Finance

# Stock Split and Stock Consolidation

Stock Split and Stock Consolidation

What is a Stock Split?

A stock split is a process of dividing the stock into multiple shares to boost the liquidity of the shares in the market. In this process though the number of shares increases, the value of the share remains the same as before the splitting.

The most common ratios in which stocks are divided are 2:1 or 3:1 meaning two shares for every one share or three shares for every one share hold earlier. Stock split can also be expressed in percentage terms. Thus, a 2 for 1 (2:1) split can also be termed a stock split of 100% and 3 for 2 splits (3:2) split can also be termed a stock split of 100%.

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Why do companies split the stocks?

Companies often split their stocks when they believe the price of their stock exceeds the amount smaller individual investors would be willing to pay for the stock. By reducing the price of the stock’s investors would be willing to pay for the stock as the stocks now become more affordable to them. An increase in liquidity and the bid-ask spread of the stock are attained by the help of stock split.

Effect of Stock Split

A stock split does not have any effect on the balance sheet figures only the number and amount per share varies and the amount of share capital remains the same. So only the value per share is to be reduced and the number of shares outstanding needs to be increased in the financial statements of the company post stock split.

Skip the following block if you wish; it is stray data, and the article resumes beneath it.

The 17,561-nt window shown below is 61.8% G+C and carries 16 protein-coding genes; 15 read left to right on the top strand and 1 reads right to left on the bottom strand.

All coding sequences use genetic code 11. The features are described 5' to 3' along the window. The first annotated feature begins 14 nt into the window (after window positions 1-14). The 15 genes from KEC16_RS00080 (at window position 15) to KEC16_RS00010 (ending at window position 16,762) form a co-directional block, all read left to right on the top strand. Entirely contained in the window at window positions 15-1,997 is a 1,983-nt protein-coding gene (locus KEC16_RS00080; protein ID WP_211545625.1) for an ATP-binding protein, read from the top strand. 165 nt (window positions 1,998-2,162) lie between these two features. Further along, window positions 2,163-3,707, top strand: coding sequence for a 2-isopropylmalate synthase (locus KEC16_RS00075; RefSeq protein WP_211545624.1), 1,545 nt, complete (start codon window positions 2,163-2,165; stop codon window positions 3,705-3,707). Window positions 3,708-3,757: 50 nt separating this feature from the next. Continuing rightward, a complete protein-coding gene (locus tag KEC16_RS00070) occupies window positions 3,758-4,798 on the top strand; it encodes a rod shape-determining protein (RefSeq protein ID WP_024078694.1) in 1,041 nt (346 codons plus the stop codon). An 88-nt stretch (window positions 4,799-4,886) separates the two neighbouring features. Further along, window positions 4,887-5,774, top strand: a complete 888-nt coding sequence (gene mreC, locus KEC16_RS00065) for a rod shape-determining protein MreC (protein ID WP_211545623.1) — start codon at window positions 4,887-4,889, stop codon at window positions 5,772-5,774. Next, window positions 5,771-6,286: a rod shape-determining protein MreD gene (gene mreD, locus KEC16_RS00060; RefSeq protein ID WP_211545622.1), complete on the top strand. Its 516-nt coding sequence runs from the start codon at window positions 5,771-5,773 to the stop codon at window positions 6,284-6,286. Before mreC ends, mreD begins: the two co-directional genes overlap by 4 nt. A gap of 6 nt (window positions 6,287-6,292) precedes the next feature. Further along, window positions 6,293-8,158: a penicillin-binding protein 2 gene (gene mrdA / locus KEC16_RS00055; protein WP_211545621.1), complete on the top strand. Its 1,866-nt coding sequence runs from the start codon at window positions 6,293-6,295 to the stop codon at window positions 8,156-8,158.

The prices are adjusted on the same day when the stock split action is implemented. A stock split does not affect a company’s equity or its market capitalization. Only the number of shares outstanding in the market change, so a stock split does not directly change the value of the net assets of a company.

For example, when a company announces a 2-for-1 (2:1) stock split then it will distribute one additional share for each outstanding share. So, suppose an investor had 100 shares of XYZ company at price \$200 each(total value \$20,000= 100*200) then post-split, the same investor will now hold 200 shares for price \$100 each(total value \$20,000= 200*100).As you can see the stock prices are halved whereas the number of stocks has been doubled.

What is Stock Consolidation?

In simple terms, we can say that it is completely opposite to that of Stock Split and hence can also be called as a reverse stock split. It is the reduction in the number of outstanding shares which in turn increases the price of the share. A stock consolidation is also a signal that shows the company in distress.

The most common ratios in which stocks are divided are 1:2 or 1:10 reverse split, meaning that for two shares owned earlier a shareholder will receive one share of the company’s new stock.

Why does the company consolidate the stocks?

A company performs stock consolidation in order to increase or boost its stock price. Stock consolidation helps in improving the share price and can be used in order to maintain the brand image of the company. For the company to remain listed on exchanges there is some minimum share price requirement and if the share price is reduced below the minimum requirement then there is a possibility for its delisting. Stock consolidation also helps to maintain the share price after a spinoff.

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Effect of Stock Consolidation

A reverse stock split does not increase the market capitalization of a company – although the number of shares outstanding decreases, the stock price is adjusted accordingly in that the market capitalization of the company remains unchanged. In other words, shareholder value is unaffected by a reverse stock split.

Consider an example, Mr. Ramesh an investor currently owns 100 shares of ABC company at \$100 each (total value \$10,000 =100*100). The company now announces the stock consolidation of 1:10, thus now post the reverse split the same investor will now hold 10 shares for the price of \$1000 each (total value \$10,000= 10*1000). Thus, the total value of investors share remains unchanged.

Author: Trushali Hindocha